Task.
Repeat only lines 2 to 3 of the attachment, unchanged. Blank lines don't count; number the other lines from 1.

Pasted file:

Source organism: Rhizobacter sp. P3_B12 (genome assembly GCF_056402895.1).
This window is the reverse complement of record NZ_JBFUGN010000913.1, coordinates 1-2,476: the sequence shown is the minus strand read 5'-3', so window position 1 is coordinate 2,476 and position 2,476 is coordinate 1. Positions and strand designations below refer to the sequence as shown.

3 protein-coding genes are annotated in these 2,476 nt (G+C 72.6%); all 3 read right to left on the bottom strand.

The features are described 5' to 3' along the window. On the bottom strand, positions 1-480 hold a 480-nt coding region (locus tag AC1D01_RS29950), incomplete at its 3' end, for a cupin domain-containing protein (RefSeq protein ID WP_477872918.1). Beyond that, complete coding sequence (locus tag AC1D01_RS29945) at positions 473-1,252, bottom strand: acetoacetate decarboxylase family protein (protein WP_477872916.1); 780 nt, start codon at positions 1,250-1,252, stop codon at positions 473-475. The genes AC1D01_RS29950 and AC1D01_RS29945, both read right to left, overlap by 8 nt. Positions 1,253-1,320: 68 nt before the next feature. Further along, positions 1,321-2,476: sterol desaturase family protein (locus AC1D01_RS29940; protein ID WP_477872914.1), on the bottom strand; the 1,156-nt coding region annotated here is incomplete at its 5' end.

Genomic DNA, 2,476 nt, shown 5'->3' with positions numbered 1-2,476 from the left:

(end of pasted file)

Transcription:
This window is the reverse complement of record NZ_JBFUGN010000913.1, coordinates 1-2,476: the sequence shown is the minus strand read 5'-3', so window position 1 is coordinate 2,476 and position 2,476 is coordinate 1. Positions and strand designations below refer to the sequence as shown.

3 protein-coding genes are annotated in these 2,476 nt (G+C 72.6%); all 3 read right to left on the bottom strand.